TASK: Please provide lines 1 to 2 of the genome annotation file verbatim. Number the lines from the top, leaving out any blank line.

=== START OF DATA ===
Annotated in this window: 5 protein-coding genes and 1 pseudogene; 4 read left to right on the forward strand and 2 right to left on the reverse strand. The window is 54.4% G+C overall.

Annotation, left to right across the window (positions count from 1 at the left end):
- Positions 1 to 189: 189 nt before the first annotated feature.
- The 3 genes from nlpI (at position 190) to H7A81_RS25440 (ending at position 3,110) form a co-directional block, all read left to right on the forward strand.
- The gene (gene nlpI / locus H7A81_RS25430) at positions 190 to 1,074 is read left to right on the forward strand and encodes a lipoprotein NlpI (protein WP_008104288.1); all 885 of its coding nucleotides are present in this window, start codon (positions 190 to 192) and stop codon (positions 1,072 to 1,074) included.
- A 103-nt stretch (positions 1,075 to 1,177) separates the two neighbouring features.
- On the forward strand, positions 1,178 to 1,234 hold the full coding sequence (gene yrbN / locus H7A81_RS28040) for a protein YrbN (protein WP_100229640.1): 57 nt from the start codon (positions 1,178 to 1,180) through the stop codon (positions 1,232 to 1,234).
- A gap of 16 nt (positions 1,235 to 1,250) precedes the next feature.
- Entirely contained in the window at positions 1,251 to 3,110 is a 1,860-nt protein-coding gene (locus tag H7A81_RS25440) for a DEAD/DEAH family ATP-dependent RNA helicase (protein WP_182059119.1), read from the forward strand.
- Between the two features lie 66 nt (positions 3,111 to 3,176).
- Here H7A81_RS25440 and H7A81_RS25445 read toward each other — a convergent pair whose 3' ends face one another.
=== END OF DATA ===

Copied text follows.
Annotated in this window: 5 protein-coding genes and 1 pseudogene; 4 read left to right on the forward strand and 2 right to left on the reverse strand. The window is 54.4% G+C overall.

Annotation, left to right across the window (positions count from 1 at the left end):